Let the Free Market Turn Missouri Green!
Gov. Jay Nixon wants to make Missouri a green state. According to an article in the Missouri Watchdog, the governor sent a letter to the leaders of the Missouri General Assembly encouraging them to pass legislation that supports the development of energy alternatives. From the letter (emphasis in the original):
My administration looks forward to working with the General Assembly to determine where those sources of renewable energy must be located in order to carry out the will of the people and promote a renewable energy economy in Missouri.
Sounds good, huh? Greener energy is a good thing for Missouri, right? Unfortunately, this is a problematic way to get to that goal. I strongly support the development of renewable energy, but I do not want the state to subsidize it!
The free market and basic economic forces, not government programs, will determine the development of alternative fuels. When the government enacts policies that impose higher mandates for alternative energy, such as the 2008 Missouri Renewable Energy Initiative referenced in the letter, it imposes high hidden costs and defeats its ostensible goal of helping the environment.
Just as government officials don’t know the socially optimal mix of any set of products and services, they do not have special predictive power, nor do they have access to perfect information. Politicians can’t identify new technologies and business opportunities as well as the unrestricted market can, because they are too far removed from the science of energy technologies to know the optimal state of the market. Plus, government is slow to react to changes in the economic environment because it is bogged down in bureaucracy.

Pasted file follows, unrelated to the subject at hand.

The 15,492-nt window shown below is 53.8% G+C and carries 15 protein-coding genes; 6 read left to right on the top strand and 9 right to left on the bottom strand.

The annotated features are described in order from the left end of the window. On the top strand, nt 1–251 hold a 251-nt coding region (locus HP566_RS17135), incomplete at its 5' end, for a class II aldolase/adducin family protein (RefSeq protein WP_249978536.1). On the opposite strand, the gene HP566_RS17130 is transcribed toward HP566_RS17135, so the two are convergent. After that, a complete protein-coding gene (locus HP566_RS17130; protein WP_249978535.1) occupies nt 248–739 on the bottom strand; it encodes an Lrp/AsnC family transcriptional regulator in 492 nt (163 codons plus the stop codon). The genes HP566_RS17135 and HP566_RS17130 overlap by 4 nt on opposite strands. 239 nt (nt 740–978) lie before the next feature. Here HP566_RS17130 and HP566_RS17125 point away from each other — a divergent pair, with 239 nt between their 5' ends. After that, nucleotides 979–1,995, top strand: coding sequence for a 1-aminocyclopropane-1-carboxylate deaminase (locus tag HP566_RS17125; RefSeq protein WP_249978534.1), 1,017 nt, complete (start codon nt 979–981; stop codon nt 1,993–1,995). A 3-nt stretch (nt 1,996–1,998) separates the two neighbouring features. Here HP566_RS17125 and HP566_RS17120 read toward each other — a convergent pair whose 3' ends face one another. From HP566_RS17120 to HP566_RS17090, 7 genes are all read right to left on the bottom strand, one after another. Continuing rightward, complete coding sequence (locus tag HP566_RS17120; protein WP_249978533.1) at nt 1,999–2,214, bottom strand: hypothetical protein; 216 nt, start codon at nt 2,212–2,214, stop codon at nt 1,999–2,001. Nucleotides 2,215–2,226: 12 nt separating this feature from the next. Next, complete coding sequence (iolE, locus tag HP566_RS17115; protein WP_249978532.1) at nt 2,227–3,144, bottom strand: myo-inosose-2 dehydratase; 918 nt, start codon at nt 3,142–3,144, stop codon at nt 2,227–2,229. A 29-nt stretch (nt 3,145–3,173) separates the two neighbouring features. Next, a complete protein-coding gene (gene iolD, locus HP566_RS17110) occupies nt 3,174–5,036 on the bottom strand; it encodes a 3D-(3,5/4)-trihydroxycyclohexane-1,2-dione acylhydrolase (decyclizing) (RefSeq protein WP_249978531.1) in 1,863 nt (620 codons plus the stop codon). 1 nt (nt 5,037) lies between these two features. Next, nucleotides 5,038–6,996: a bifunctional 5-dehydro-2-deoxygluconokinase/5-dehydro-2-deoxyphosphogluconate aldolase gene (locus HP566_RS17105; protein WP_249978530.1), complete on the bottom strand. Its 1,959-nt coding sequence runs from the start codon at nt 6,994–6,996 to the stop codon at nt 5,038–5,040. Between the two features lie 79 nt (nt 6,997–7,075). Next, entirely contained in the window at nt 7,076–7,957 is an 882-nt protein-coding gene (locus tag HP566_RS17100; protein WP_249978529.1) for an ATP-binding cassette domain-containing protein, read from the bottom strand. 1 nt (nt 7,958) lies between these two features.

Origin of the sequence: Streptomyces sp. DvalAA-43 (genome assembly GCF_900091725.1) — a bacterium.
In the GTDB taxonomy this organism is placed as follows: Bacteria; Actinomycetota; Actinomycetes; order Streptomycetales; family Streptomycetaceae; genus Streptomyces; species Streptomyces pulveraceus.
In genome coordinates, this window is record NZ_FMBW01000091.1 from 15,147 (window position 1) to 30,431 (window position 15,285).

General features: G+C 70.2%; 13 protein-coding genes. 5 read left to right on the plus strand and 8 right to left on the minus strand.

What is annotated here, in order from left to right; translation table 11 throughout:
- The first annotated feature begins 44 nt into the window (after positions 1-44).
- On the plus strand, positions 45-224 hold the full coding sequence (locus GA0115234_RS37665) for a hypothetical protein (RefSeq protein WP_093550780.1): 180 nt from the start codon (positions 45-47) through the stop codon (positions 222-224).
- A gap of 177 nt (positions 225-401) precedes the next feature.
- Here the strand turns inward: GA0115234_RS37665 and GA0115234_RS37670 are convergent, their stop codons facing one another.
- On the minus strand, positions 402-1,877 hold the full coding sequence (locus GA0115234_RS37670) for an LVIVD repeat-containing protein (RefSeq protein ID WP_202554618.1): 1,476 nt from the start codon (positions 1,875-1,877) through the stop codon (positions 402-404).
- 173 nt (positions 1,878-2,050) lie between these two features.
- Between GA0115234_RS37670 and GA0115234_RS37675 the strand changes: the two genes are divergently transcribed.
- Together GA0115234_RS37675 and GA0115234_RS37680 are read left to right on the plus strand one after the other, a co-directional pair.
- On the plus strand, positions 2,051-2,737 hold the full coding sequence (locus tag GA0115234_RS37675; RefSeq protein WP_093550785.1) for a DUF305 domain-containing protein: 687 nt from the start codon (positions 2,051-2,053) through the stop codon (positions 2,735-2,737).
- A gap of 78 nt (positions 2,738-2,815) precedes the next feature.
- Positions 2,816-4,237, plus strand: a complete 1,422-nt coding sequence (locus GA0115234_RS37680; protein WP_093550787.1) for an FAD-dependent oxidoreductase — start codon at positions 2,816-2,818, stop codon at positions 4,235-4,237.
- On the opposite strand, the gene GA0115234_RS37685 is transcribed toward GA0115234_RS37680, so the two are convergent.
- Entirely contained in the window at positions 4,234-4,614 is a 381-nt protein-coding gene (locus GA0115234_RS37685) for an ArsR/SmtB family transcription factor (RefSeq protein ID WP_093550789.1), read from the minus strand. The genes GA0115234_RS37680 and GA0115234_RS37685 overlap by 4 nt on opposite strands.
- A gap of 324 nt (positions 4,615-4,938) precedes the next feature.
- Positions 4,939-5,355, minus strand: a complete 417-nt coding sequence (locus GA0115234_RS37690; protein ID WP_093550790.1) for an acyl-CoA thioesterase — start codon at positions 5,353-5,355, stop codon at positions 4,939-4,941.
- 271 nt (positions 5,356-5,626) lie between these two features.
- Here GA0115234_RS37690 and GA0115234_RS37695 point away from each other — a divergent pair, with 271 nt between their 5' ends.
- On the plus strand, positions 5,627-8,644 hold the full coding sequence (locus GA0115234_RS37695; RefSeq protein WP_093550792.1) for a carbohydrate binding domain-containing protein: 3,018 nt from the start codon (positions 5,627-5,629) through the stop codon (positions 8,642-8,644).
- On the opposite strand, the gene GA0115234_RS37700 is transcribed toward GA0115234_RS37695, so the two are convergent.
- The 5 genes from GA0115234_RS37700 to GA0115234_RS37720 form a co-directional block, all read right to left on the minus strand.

Furthermore, when lawmakers in Jeff City roll out proposals for encouraging the development of alternative energies, Missourians would be wise to question whose interests their elected officials actually have in mind. Policymakers often bend the truth to promote their own political agenda, under the guise of helping the environment. Corn ethanol, which we discuss frequently on Show-Me Daily, is a classic example. Al Gore touted the corn ethanol industry with the ostensible goal of helping the environment. Last November, he changed his position on ethanol, admitting that he had previously supported ethanol as a means of pandering to Iowa voters. Gore had the interests of his political career—not the environment—in mind.